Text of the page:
N2 - BACKGROUND: a large number of studies have linked vitamin B6 to inflammation and cardiovascular disease in the general population. However, it remains uncertain whether vitamin B6 is associated with cardiovascular outcome independent of inflammation.METHODS: we measured plasma pyridoxal 5'-phosphate (PLP), as an indicator of vitamin B6 status, at baseline in a population-based prospective cohort of 6249 participants of the Prevention of Renal and Vascular End-stage Disease (PREVEND) study who were free of cardiovascular disease. As indicators of low-grade systemic inflammation, we measured high-sensitivity C-reactive protein and GlycA; Results: median plasma PLP was 37.2 (interquartile range, 25.1-57.0) nmol/L. During median follow-up for 8.3 (interquartile range, 7.8-8.9) years, 409 non-fatal and fatal cardiovascular events (composite outcome) occurred. In the overall cohort, log transformed plasma PLP was associated with the composite outcome, independent of adjustment for age, sex, smoking, alcohol consumption, body mass index (BMI), estimated glomerular filtration rate (eGFR), total cholesterol:high-density lipoprotein (HDL)-cholesterol ratio, and blood pressure (adjusted hazard ratio per increment of log plasma PLP, 0.66; 95% confidence interval (CI), 0.47-0.93). However, adjustment for high-sensitivity C-reactive protein and GlycA increased the hazard ratio by 9% and 12% respectively, to non-significant hazard ratios of 0.72 (95% confidence interval, 0.51-1.01) and 0.74 (95% confidence interval, 0.53-1.05). The association of plasma PLP with cardiovascular risk was modified by gender (adjusted Pinteraction = 0.04). When stratified according to gender, in women the prospective association with cardiovascular outcome was independent of age, smoking, alcohol consumption, high-sensitivity C-reactive protein, and GlycA (adjusted hazard ratio, 0.50, 95% confidence interval, 0.27-0.94), while it was not in men (adjusted hazard, 0.99, 95% confidence interval, 0.65-1.51).CONCLUSIONS: in this population-based cohort, plasma PLP was associated with cardiovascular outcome, but this association was confounded by traditional risk factors and parameters of inflammation. Notably, the association of low plasma PLP with high risk of adverse cardiovascular outcome was modified by gender, with a stronger and independent association in women.

AB - BACKGROUND: a large number of studies have linked vitamin B6 to inflammation and cardiovascular disease in the general population. However, it remains uncertain whether vitamin B6 is associated with cardiovascular outcome independent of inflammation.METHODS: we measured plasma pyridoxal 5'-phosphate (PLP), as an indicator of vitamin B6 status, at baseline in a population-based prospective cohort of 6249 participants of the Prevention of Renal and Vascular End-stage Disease (PREVEND) study who were free of cardiovascular disease. As indicators of low-grade systemic inflammation, we measured high-sensitivity C-reactive protein and GlycA; Results: median plasma PLP was 37.2 (interquartile range, 25.1-57.0) nmol/L. During median follow-up for 8.3 (interquartile range, 7.8-8.9) years, 409 non-fatal and fatal cardiovascular events (composite outcome) occurred. In the overall cohort, log transformed plasma PLP was associated with the composite outcome, independent of adjustment for age, sex, smoking, alcohol consumption, body mass index (BMI), estimated glomerular filtration rate (eGFR), total cholesterol:high-density lipoprotein (HDL)-cholesterol ratio, and blood pressure (adjusted hazard ratio per increment of log plasma PLP, 0.66; 95% confidence interval (CI), 0.47-0.93). However, adjustment for high-sensitivity C-reactive protein and GlycA increased the hazard ratio by 9% and 12% respectively, to non-significant hazard ratios of 0.72 (95% confidence interval, 0.51-1.01) and 0.74 (95% confidence interval, 0.53-1.05). The association of plasma PLP with cardiovascular risk was modified by gender (adjusted Pinteraction = 0.04). When stratified according to gender, in women the prospective association with cardiovascular outcome was independent of age, smoking, alcohol consumption, high-sensitivity C-reactive protein, and GlycA (adjusted hazard ratio, 0.50, 95% confidence interval, 0.27-0.94), while it was not in men (adjusted hazard, 0.99, 95% confidence interval, 0.65-1.51).CONCLUSIONS: in this population-based cohort, plasma PLP was associated with cardiovascular outcome, but this association was confounded by traditional risk factors and parameters of inflammation. Notably, the association of low plasma PLP with high risk of adverse cardiovascular outcome was modified by gender, with a stronger and independent association in women.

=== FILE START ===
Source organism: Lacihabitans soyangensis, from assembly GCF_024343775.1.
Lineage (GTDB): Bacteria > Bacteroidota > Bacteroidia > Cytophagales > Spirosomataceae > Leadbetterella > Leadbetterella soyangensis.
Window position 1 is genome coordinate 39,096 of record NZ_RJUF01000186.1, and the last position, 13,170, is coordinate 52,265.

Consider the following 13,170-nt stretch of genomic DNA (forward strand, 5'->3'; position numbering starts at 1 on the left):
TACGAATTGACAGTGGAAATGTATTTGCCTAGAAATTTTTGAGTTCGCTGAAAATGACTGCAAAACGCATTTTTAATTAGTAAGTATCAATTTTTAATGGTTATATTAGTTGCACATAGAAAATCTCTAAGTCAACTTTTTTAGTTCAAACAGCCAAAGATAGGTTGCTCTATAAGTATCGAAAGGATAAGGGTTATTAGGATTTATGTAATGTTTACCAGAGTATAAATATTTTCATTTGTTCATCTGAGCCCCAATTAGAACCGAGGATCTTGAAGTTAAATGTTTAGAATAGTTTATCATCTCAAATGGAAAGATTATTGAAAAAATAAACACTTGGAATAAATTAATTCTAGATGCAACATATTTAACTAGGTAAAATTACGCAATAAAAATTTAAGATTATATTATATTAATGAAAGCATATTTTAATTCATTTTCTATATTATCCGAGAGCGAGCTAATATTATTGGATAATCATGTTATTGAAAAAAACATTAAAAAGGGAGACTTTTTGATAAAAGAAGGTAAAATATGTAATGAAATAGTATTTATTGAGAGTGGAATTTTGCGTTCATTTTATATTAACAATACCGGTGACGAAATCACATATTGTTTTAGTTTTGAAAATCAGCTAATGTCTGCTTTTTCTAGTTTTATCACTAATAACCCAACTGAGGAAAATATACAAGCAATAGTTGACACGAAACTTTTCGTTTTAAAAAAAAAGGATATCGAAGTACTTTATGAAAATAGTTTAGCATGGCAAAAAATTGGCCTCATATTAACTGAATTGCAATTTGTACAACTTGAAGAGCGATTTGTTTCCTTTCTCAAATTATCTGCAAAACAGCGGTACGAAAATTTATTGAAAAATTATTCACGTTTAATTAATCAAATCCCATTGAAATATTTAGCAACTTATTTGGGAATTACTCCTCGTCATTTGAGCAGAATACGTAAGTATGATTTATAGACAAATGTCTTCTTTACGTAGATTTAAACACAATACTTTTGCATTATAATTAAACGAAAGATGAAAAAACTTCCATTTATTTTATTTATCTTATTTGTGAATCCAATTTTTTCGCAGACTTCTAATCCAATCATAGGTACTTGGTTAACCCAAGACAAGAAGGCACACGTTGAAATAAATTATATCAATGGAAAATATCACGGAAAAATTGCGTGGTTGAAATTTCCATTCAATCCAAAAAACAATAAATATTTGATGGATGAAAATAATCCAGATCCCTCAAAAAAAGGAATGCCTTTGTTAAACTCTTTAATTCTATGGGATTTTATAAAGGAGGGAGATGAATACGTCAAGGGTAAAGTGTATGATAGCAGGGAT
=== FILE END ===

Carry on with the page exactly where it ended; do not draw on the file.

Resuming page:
U2 - 10.3390/nu12092711

DO - 10.3390/nu12092711

M3 - Article

C2 - 32899820

VL - 12

SP - 1

EP - 17

JO - Nutrients

JF - Nutrients

SN - 2072-6643

IS - 9

M1 - 2711

ER -

ID: 134182337